Hindu Vivek Kendra

Being involved a dialogue with some Christians, I had an opportunity to peruse material relating to Christianity and its relationship with other faiths. While I concentrated on the encounter with Hinduism, I studied other encounters too, and what Christians have to say about themselves and their own system.

Looking at the totality, I was surprised at the vast chasm between what the impression most Hindus have about Christianity and what the fact is. I also realised that the Christian hierarchy and the apologists have mounted a sustained campaign of misinformation. 

The compulsion of writing this book was the way the issue of the attacks on Christian establishments has been politicised. In the programme, the Christian clergy has been amply supported by the laity and those who go under the rubric of 'secularist'. The objective of the whole exercise is not only to put Hinduism in bad light, but also India.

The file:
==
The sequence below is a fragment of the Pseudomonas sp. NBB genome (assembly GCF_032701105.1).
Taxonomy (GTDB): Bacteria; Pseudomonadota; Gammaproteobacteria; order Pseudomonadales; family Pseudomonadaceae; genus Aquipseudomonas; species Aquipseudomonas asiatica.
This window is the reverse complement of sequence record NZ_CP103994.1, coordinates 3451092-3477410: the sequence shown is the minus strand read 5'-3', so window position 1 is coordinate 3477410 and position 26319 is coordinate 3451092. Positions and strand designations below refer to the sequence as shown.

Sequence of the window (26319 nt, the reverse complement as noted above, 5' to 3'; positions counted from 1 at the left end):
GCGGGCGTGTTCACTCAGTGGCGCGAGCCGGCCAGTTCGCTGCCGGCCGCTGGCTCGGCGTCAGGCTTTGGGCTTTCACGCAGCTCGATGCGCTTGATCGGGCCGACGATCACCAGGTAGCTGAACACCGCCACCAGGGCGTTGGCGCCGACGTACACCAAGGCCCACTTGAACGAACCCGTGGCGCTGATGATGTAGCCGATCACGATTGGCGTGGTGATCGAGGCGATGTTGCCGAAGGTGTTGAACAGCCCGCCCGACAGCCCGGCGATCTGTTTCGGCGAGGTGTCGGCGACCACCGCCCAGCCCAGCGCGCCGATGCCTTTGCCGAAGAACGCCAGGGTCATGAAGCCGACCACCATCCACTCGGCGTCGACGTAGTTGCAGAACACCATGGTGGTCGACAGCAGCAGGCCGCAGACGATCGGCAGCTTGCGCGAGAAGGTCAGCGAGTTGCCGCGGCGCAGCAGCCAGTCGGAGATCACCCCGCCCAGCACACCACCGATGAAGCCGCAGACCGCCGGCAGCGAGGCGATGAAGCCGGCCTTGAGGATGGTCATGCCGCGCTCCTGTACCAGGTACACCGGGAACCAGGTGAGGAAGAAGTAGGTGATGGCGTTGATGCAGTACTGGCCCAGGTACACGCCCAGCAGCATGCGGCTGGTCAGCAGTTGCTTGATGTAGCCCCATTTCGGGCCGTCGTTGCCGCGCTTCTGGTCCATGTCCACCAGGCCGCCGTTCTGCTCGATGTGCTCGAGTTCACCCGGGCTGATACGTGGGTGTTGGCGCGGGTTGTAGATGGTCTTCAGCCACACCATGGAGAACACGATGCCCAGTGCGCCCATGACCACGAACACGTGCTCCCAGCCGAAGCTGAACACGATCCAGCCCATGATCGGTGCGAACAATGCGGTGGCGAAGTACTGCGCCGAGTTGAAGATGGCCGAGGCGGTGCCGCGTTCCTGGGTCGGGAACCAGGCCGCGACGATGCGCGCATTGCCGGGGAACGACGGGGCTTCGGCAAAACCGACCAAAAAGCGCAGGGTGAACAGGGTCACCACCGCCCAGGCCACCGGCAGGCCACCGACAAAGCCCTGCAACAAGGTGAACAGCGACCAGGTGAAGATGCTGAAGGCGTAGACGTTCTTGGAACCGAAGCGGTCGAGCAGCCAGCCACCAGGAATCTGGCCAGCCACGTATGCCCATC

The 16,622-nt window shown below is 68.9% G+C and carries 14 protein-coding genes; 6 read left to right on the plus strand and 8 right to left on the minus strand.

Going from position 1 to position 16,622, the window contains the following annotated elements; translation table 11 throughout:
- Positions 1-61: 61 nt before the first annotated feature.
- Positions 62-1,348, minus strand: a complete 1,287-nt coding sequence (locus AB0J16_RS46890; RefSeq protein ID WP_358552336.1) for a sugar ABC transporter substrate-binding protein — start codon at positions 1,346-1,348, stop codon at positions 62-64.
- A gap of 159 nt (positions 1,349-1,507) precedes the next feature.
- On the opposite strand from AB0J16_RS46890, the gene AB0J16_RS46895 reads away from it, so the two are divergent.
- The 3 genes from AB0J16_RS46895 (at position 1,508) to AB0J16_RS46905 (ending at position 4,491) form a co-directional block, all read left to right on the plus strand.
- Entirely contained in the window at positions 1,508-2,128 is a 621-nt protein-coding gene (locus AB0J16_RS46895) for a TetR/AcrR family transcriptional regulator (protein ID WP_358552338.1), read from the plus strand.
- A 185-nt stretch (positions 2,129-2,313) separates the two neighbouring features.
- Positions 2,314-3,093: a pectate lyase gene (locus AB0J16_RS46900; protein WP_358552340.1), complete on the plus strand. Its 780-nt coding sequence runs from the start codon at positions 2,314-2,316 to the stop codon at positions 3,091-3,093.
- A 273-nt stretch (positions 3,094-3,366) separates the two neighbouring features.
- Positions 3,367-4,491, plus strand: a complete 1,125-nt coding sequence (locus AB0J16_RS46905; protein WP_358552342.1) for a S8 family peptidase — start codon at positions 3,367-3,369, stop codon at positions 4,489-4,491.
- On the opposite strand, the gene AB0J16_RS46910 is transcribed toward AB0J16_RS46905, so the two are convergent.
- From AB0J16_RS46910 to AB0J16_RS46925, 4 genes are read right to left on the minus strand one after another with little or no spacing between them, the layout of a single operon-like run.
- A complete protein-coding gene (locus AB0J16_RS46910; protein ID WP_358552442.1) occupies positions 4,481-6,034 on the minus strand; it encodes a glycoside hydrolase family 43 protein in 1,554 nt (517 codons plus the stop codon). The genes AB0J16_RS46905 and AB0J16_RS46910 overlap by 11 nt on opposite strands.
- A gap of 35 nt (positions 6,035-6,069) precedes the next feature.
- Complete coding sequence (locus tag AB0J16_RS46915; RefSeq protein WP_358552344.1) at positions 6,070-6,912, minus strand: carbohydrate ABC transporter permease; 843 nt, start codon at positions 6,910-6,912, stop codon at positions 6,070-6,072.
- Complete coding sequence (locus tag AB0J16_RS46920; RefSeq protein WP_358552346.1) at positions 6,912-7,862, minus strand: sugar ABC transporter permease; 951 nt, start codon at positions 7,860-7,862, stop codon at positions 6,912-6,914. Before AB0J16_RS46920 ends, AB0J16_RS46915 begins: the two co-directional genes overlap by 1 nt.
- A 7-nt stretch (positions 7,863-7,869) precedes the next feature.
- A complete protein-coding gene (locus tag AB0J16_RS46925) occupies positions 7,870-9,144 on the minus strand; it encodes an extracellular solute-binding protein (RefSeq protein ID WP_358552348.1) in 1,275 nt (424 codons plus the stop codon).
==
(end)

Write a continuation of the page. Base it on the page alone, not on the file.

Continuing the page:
This book will not deal with the attacks, but will present the sociopolitical issues that are important to be tackled if Christianity is to co-exist in harmony with Hinduism. Careful thought will have to be given to them, since the history of Christianity in India is not something to be proud of The sad part is that this history is sought to be negated, and the 'secularists' are as much at fault as the Christian clergy. At least one can rationalise the behaviour of the clergy. But what is the excuse of the 'secularists' to authenticate the clergy's programme?

Much of the book is devoted to quotes from already published material. Many of them are from Christian sources. The objective is to inform the reader that the points being made are not new. However, they have not been addressed, and that the same old issues' are raked up again and again.

This book has four appendixes. They have to be read in totality to understand the flavour of the argument. As above, another objective of reproducing the whole texts is to inform the reader that the points made are not new.

Hindu philosophy has always been accommodative. It will continue to be so, provided Christianity reciprocates the tolerant spirit of Hinduism.

Contents Page           Back to Home